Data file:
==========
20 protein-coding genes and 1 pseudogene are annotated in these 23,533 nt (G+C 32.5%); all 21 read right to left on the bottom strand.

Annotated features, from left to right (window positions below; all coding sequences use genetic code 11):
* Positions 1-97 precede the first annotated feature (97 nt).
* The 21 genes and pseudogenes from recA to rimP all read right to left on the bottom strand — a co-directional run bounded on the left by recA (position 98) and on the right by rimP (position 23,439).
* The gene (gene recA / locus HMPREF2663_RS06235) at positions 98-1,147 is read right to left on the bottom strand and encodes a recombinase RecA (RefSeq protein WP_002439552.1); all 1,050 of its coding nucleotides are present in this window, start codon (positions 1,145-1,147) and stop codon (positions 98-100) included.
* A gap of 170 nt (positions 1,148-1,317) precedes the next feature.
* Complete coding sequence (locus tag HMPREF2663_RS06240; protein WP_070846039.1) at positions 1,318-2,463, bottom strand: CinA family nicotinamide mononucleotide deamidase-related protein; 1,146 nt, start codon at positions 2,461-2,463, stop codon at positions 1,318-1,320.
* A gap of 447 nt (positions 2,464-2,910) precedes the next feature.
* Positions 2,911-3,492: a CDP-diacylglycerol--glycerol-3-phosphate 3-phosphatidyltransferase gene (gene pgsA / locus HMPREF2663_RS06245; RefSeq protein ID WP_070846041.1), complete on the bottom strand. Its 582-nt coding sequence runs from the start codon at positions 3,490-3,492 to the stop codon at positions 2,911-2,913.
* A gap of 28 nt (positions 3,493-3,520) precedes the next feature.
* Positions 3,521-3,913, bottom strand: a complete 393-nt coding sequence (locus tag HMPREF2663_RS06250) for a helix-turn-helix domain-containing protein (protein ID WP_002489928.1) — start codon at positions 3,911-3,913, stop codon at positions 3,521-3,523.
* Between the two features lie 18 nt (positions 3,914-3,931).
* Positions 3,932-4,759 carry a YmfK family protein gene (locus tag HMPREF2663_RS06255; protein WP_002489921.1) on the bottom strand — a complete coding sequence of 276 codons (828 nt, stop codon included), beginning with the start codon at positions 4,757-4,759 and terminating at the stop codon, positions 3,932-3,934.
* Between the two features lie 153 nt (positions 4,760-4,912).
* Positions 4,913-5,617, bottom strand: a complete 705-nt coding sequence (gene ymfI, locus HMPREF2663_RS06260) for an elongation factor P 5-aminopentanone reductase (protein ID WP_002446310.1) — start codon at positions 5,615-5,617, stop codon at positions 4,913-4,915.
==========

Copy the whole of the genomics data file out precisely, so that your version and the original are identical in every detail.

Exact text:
20 protein-coding genes and 1 pseudogene are annotated in these 23,533 nt (G+C 32.5%); all 21 read right to left on the bottom strand.

Annotated features, from left to right (window positions below; all coding sequences use genetic code 11):
* Positions 1-97 precede the first annotated feature (97 nt).
* The 21 genes and pseudogenes from recA to rimP all read right to left on the bottom strand — a co-directional run bounded on the left by recA (position 98) and on the right by rimP (position 23,439).
* The gene (gene recA / locus HMPREF2663_RS06235) at positions 98-1,147 is read right to left on the bottom strand and encodes a recombinase RecA (RefSeq protein WP_002439552.1); all 1,050 of its coding nucleotides are present in this window, start codon (positions 1,145-1,147) and stop codon (positions 98-100) included.
* A gap of 170 nt (positions 1,148-1,317) precedes the next feature.
* Complete coding sequence (locus tag HMPREF2663_RS06240; protein WP_070846039.1) at positions 1,318-2,463, bottom strand: CinA family nicotinamide mononucleotide deamidase-related protein; 1,146 nt, start codon at positions 2,461-2,463, stop codon at positions 1,318-1,320.
* A gap of 447 nt (positions 2,464-2,910) precedes the next feature.
* Positions 2,911-3,492: a CDP-diacylglycerol--glycerol-3-phosphate 3-phosphatidyltransferase gene (gene pgsA / locus HMPREF2663_RS06245; RefSeq protein ID WP_070846041.1), complete on the bottom strand. Its 582-nt coding sequence runs from the start codon at positions 3,490-3,492 to the stop codon at positions 2,911-2,913.
* A gap of 28 nt (positions 3,493-3,520) precedes the next feature.
* Positions 3,521-3,913, bottom strand: a complete 393-nt coding sequence (locus tag HMPREF2663_RS06250) for a helix-turn-helix domain-containing protein (protein ID WP_002489928.1) — start codon at positions 3,911-3,913, stop codon at positions 3,521-3,523.
* Between the two features lie 18 nt (positions 3,914-3,931).
* Positions 3,932-4,759 carry a YmfK family protein gene (locus tag HMPREF2663_RS06255; protein WP_002489921.1) on the bottom strand — a complete coding sequence of 276 codons (828 nt, stop codon included), beginning with the start codon at positions 4,757-4,759 and terminating at the stop codon, positions 3,932-3,934.
* Between the two features lie 153 nt (positions 4,760-4,912).
* Positions 4,913-5,617, bottom strand: a complete 705-nt coding sequence (gene ymfI, locus HMPREF2663_RS06260) for an elongation factor P 5-aminopentanone reductase (protein ID WP_002446310.1) — start codon at positions 5,615-5,617, stop codon at positions 4,913-4,915.